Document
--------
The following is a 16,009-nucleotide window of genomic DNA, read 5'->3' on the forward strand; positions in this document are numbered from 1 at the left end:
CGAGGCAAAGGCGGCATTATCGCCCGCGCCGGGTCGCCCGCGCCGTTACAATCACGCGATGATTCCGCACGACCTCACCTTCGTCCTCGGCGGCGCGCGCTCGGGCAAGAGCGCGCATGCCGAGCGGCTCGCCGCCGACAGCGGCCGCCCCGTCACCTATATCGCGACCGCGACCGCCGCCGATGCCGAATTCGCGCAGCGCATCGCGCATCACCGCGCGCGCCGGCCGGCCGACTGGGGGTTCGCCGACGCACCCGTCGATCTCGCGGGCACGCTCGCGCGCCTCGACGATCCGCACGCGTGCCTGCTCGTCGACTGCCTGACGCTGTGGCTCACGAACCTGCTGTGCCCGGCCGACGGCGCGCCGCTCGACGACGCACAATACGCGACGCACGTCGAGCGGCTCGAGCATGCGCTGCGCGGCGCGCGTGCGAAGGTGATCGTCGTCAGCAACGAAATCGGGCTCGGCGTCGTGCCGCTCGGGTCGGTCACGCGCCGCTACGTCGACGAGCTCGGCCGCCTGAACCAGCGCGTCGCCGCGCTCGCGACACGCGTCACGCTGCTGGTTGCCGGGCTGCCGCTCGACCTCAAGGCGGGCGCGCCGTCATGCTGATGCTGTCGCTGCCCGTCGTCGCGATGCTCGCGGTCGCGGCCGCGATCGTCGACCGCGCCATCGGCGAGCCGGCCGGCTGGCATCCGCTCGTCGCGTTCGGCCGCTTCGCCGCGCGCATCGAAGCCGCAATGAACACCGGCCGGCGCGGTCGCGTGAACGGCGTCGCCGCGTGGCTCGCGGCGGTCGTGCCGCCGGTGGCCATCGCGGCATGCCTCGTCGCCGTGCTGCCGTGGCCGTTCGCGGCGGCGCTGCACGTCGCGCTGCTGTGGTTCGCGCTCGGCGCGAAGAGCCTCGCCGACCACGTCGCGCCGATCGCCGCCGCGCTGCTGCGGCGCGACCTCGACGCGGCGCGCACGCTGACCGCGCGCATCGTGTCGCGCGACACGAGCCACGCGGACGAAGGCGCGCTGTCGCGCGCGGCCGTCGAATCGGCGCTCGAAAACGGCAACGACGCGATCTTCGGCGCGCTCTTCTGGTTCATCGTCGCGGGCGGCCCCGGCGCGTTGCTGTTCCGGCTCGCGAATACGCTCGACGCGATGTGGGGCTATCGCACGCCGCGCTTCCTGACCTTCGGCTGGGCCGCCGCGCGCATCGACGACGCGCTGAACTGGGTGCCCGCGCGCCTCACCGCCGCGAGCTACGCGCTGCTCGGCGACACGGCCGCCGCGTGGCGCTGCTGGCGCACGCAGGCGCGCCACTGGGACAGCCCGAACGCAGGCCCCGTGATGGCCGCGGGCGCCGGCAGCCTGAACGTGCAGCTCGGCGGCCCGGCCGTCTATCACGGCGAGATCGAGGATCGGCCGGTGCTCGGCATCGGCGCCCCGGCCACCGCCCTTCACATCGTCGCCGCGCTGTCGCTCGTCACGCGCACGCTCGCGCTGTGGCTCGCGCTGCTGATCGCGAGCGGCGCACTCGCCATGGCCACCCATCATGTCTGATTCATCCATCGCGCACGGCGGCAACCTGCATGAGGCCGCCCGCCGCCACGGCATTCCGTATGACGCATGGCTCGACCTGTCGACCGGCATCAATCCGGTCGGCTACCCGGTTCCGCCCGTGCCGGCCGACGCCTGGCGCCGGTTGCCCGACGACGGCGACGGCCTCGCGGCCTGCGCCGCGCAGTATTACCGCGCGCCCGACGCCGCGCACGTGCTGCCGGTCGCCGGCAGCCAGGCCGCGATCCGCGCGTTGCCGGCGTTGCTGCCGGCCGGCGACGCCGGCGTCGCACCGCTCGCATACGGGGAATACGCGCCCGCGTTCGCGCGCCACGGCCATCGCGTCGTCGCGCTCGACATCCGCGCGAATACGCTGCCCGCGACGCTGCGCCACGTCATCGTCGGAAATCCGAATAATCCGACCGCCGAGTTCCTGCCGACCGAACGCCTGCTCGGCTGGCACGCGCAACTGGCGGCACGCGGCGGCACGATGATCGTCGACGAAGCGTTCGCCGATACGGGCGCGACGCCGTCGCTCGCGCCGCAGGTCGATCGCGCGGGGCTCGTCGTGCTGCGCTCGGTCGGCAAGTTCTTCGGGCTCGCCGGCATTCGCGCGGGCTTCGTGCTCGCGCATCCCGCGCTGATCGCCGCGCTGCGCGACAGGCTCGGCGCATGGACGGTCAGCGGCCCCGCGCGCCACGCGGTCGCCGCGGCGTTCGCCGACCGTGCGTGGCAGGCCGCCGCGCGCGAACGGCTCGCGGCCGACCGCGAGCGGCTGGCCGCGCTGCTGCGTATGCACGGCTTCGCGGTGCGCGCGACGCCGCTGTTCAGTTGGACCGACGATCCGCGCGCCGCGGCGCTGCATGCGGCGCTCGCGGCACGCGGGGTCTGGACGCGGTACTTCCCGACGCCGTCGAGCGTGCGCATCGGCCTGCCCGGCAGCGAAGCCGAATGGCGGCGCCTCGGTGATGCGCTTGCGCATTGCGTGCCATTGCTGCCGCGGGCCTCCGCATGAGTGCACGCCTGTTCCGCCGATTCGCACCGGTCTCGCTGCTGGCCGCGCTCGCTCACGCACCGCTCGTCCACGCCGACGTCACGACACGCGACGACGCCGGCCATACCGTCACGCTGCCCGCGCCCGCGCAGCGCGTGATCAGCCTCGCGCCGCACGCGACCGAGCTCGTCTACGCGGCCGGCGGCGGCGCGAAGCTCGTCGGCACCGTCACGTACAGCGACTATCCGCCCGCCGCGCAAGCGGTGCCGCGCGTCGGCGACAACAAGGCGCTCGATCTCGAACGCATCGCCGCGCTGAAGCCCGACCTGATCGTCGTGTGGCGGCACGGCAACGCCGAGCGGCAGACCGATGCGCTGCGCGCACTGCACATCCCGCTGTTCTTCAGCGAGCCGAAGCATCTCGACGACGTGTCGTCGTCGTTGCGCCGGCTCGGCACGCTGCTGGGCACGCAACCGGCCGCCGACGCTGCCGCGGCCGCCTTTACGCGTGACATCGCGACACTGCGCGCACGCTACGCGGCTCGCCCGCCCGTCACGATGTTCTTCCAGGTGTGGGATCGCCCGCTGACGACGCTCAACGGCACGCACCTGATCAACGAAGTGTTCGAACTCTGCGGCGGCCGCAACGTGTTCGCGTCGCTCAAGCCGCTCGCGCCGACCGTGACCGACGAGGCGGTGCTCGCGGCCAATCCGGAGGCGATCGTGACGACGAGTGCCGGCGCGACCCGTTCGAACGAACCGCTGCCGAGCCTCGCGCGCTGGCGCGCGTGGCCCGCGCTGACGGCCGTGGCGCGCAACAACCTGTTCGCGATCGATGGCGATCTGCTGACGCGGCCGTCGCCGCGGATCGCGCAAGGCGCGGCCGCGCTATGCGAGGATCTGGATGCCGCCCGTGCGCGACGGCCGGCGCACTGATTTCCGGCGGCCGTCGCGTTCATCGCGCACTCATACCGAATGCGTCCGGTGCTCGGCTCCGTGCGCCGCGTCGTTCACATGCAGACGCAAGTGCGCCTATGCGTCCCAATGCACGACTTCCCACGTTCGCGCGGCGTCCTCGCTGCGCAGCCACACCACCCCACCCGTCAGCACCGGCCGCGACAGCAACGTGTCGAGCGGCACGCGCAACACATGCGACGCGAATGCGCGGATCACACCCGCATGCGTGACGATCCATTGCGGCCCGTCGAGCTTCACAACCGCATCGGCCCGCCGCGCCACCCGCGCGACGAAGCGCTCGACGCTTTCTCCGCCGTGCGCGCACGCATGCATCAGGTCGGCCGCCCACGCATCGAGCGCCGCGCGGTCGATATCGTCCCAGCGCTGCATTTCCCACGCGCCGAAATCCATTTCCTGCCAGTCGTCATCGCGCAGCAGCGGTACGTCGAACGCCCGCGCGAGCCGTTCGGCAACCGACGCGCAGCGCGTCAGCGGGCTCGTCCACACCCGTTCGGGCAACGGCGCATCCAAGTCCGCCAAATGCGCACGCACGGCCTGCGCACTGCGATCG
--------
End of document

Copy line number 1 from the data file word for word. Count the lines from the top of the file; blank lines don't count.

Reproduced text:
The following is a 16,009-nucleotide window of genomic DNA, read 5'->3' on the forward strand; positions in this document are numbered from 1 at the left end: